will speak at Domestic Violence – Unheard Voices
presented by Caxton Legal Centre and QUT Law Faculty
Part of our Justice in Focus Series.
Thursday, 29 September 2016 from 5:30 PM to 7:00 PM (AEST) Banco Court, QEII Courts of Law Complex – 415 George Street, Brisbane City, QLD 4000 – View Map
Associate Professor Molly Dragiewicz from the School of Justice, Faculty of Law and Professor Jean Burgess, Director of the QUT Digital Media Research Centre and Professor of Digital Media in the Creative Industries Faculty recently published: Domestic Violence on #qanda: The ‘‘Man’’ Question in Live Twitter Discussion on the Australian Broadcasting Corporation’s Q&A in volume 28.1 of The Canadian Journal of Women and the Law.
The School of Justice was featured on Channel 7 news on Tuesday 5 May 2015.
Watch the segment here: The Brisbane University battling domestic violence
The story highlighted QUT’s new domestic violence unit was developed by Associate Professor Molly Dragiewicz, Director of the Crime and Justice Research Centre. The elective has an enrollment of 230 justice, social work, law, and psychology students. It features practitioners who guest lecture about their areas of expertise. They provide real world perspectives on working in this area. It is the first interdisciplinary domestic violence unit in Queensland.
The School of Justice has proposed a four unit Graduate Certificate in Understanding Domestic Violence which it hopes to launch in 2016.
by Dean Biron
Music and crime are most commonly associated through notions of illegal downloading, the lyrics and lifestyles of “gangsta” rappers, or heavy metal musicians supposedly exhorting young people to deviance. In the 1980s, links between certain types of rock music and antisocial or even criminal behaviour were widely feared, to the extent that in the US, the wives of several government officials – most infamously Tipper Gore, partner of Senator Al Gore – founded the Parents Music Resource Centre, in an attempt to deny children access to music they claimed threatened the very foundations of society.
Of course, music and crime have long between intertwined. Countless classical opera scores are drenched in blood. In Giuseppe Verdi’s Rigoletto (1851), for instance, the protagonist enters into a bargain with an assassin, with unforseen deadly consequences. A century on, the Mississippi Delta blues musician Robert Johnson was said to have sold his soul to the devil: the result was a handful of legendary songs and an early death, allegedly poisoned by a jealous husband.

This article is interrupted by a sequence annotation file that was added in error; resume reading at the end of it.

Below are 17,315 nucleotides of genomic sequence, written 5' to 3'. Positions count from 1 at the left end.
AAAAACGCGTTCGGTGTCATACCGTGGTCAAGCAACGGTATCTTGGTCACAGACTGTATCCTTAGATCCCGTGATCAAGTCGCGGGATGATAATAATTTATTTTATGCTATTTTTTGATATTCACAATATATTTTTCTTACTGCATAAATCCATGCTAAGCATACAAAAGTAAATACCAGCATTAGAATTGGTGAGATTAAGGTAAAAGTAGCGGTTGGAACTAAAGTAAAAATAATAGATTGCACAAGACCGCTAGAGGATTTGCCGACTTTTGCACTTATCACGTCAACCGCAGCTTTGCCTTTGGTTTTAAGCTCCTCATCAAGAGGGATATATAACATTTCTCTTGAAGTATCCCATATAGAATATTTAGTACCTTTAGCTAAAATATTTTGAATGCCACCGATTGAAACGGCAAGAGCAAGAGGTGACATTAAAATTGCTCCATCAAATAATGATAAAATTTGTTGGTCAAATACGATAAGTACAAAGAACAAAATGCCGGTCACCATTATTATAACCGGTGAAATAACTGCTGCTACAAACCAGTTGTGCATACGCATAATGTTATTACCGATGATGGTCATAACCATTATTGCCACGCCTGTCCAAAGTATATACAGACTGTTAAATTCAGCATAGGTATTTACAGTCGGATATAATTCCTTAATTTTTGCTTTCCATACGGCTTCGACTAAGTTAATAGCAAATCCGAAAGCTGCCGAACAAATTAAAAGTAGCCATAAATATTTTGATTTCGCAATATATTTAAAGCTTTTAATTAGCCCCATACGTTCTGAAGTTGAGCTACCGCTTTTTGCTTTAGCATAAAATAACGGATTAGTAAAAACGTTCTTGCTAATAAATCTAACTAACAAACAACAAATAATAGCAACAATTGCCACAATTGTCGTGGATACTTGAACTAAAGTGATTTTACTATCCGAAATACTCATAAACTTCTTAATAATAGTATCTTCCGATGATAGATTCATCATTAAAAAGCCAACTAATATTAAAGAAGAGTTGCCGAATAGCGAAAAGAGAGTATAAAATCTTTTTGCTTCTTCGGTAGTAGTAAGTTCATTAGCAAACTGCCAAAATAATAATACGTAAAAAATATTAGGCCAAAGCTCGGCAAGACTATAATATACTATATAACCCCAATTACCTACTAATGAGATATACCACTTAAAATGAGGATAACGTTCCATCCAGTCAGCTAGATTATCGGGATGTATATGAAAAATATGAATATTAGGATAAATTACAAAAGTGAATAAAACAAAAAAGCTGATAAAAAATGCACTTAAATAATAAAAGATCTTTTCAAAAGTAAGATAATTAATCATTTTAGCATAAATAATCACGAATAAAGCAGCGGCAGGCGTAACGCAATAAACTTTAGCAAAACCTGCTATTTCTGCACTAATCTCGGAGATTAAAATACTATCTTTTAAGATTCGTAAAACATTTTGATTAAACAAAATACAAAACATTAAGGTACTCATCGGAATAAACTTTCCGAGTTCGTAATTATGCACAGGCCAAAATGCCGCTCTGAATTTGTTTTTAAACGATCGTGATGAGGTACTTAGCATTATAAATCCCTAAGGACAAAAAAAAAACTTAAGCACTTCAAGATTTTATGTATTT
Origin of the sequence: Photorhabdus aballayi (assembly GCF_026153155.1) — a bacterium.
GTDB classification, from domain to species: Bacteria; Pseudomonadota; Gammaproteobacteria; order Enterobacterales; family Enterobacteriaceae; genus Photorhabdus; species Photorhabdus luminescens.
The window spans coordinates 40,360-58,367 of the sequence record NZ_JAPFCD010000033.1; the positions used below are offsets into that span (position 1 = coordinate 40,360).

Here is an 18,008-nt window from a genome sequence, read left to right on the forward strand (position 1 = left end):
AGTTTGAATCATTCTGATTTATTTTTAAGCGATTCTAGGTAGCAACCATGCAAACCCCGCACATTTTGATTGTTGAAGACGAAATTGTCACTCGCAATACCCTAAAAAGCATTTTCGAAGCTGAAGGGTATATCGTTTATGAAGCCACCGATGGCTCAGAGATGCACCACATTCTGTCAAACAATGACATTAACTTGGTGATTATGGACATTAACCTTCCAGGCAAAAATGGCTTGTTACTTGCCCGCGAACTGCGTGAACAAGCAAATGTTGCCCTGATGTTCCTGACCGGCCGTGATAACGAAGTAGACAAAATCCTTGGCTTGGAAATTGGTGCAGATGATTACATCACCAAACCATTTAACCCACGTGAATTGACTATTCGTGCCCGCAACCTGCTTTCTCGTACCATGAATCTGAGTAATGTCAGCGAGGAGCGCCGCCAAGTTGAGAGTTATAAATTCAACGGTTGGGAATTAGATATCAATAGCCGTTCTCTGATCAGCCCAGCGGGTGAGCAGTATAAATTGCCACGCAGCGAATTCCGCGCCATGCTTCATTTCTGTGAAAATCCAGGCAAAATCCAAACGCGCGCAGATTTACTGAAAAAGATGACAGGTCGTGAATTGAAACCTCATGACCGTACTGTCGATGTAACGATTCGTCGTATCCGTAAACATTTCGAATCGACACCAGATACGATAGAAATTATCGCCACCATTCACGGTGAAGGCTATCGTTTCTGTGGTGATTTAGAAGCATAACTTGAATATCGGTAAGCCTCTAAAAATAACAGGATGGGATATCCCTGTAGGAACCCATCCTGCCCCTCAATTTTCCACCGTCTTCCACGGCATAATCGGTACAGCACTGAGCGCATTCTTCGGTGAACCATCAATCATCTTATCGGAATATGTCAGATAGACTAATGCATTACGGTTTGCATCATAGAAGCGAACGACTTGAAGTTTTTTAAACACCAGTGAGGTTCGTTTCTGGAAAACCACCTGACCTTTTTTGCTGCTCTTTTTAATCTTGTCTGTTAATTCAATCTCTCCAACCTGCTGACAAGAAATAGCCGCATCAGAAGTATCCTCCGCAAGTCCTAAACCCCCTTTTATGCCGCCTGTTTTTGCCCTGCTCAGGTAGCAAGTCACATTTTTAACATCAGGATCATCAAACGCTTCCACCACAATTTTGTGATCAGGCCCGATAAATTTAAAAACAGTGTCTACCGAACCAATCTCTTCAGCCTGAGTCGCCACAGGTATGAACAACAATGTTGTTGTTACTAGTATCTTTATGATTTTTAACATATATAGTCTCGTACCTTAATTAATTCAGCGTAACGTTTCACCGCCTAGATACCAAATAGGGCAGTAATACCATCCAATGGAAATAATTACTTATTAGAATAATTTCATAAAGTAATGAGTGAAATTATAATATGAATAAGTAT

In the 1960s, The Beatles revelled in their image of four clean-cut and fun-loving young men, whereas the Rolling Stones were considered to best represent the malevolent, dangerous side of rock and roll. The status of the latter seemed only to be confirmed by the 1969 Altamont Speedway concert, where the Hells Angels – hired as “stage security” by the band for $500 worth of beer” – went on a spree of violence which culminated in a fan being stabbed to death in front of the stage (images captured in the 1970 documentary film Gimme Shelter). Yet the Beatles too were unsuspectingly dragged into the dark regions of sixties counterculture when petty criminal and cult leader Charles Manson used their songs “Helter Skelter” and “Piggies” as incitements to mass murder.
Musicians have also used the song form as social commentary, often in an attempt to right perceived injustices. Bob Dylan wrote several of these, the most famous being “Hurricane,” about boxer Ruben Hurricane Carter’s wrongful conviction for murder.
Here are 10 pieces of music with explicit links to crime:
- “Send me to the ‘lectric Chair” by Bessie Smith (1927)
- “Hurricane” by Bob Dylan (1976)
- “Tired Eyes” by Neil Young (1975) – story of drug deal gone wrong.
- “Millie Pulled a Pistol on Santa” by De la Soul (1992) – the “daisy” rap band expanded their repertoire in this gripping tale of sexual abuse.